Kenya Power’s Tender for ‘Anonymous Whistle-Blowing Services’ raise eyebrows

Is a new Scandal boiling at Kenya Power and lightening Company? Well, the Company has been embroiled with various scandals. Last year, files in the graft case against former Company CEO Ben Chumo went missing in Court.

In what looks like another scandal, KPLC has advertised a tender for the provision of anonymous whistle blowing services.

Through the services, it is possible that the body wants to prevent any scandalous information from reaching the media, hence baring the public from accessing such information.

Through such services, investigations can be sabotaged by destroying supporting evidence.

The tender was announced through government publication, MyGov.

According to the tender documents, the objective is to provide the company with expertise and an
independent view in anonymous whistle-blower reporting and its implementation.

“This will help review and assess unethical and corruption issues within the company. The company seeks to provide policy recommendations to enhance the institutional and systems/framework for Anonymous Reporting; and formulate the infrastructure and capacity within the organization. The team members should demonstrate the capability of providing services for Anonymous Reporting services on relevant aspects,” states Kenya Power.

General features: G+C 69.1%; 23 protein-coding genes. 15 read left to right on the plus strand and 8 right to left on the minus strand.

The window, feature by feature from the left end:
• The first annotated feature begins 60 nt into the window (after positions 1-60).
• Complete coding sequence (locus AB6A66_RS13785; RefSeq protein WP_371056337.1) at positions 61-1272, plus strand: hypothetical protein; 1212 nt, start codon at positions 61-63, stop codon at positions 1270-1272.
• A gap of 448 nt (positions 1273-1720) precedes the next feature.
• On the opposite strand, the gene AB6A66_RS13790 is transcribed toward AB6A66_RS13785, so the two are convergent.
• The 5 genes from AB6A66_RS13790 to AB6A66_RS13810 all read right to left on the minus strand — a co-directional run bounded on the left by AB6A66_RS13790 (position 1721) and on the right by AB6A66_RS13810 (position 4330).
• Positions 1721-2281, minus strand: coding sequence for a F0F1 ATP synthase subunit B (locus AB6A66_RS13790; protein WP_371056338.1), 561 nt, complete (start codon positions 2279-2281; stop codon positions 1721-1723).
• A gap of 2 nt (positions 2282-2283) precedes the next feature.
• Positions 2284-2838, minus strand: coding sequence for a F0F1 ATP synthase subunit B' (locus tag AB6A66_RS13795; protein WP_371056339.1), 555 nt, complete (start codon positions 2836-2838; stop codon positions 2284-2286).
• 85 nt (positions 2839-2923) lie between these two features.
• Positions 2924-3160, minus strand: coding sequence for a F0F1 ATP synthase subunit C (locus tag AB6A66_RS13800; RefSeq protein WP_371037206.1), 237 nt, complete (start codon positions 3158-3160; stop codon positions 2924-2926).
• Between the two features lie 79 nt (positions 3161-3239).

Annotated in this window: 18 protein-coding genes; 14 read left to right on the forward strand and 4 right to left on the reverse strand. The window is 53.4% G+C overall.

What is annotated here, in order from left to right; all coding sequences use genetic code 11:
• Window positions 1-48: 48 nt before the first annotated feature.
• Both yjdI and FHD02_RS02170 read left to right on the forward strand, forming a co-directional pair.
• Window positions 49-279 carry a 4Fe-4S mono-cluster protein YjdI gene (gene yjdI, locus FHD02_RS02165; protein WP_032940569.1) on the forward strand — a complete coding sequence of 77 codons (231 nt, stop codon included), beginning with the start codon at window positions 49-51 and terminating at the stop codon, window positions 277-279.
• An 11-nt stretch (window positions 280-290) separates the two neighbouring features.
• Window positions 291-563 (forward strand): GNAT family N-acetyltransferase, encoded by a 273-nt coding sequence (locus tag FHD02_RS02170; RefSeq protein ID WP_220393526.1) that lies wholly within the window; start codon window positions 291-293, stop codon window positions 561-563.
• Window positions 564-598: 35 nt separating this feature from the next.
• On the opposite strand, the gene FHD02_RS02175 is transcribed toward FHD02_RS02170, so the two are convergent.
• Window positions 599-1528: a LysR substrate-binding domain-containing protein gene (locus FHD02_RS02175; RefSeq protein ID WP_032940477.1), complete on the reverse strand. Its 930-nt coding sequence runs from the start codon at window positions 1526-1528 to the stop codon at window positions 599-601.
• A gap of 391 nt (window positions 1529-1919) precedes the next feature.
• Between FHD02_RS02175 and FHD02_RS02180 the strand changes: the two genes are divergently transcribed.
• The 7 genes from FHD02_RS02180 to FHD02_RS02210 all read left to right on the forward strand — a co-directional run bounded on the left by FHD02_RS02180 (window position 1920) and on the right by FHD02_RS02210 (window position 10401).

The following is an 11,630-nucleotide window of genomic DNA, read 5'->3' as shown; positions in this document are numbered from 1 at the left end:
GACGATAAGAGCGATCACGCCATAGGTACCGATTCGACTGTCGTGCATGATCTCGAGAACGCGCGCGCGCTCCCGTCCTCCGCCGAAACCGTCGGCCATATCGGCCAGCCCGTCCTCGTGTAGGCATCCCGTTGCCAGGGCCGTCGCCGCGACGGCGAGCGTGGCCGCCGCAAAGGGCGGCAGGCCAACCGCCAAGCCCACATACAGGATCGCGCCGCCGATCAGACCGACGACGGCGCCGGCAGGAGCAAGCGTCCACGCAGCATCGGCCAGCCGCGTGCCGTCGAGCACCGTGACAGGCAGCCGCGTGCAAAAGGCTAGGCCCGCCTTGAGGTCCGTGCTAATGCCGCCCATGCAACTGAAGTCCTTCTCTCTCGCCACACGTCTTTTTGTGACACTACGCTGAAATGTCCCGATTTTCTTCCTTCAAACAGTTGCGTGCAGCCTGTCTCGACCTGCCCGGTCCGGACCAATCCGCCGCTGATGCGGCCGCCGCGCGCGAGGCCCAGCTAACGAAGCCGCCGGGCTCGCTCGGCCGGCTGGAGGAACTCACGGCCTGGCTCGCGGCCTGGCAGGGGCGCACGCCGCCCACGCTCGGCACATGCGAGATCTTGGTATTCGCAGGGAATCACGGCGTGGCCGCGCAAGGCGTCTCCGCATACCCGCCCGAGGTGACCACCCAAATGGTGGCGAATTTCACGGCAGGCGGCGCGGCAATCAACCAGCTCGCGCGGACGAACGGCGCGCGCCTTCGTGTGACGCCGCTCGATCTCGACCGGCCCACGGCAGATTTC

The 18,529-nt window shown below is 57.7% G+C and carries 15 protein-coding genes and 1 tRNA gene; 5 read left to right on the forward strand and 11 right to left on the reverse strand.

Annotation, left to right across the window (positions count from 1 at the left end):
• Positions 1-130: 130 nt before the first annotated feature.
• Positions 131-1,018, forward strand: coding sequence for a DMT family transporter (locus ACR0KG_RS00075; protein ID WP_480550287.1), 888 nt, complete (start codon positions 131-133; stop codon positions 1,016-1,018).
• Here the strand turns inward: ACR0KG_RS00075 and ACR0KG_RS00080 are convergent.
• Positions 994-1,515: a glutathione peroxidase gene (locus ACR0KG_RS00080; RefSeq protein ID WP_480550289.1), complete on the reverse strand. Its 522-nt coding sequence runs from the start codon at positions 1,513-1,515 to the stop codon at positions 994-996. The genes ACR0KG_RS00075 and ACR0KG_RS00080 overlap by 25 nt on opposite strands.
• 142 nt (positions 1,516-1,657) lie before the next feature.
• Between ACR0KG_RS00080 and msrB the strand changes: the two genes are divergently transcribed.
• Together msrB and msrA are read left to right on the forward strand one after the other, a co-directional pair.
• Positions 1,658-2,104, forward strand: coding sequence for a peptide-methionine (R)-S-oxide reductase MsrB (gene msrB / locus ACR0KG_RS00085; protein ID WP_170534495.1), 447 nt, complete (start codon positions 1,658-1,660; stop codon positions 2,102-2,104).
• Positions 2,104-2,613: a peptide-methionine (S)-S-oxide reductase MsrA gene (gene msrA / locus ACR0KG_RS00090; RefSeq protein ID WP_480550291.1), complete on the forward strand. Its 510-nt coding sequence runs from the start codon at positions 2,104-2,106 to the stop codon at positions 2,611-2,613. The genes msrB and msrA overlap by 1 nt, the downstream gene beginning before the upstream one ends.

The company however did not indicate the tender period and the cost implications.

“The Tender Processing Committee may conduct the financial evaluation of the tender within fifteen (15) days of the validity period from the date of the first opening of the tender,” add the tender documents.

The solution being provided should be based on the internet and available to anyone with an internet connection.

The system will also target internal employees, who leak internal information to the public.

It will focus on misconducts (e.g., misuse of public property, conflict of interest, nepotism, favoritism and discrimination in recruiting, training and promoting staff, soliciting and accepting bribes, receiving gifts, making false claims, lack of professionalism, failure to observe laid down procedures and regulations in procurement and disposal of public goods and assets, misappropriation of public funds, leaking confidential information and abuse of privileged information.

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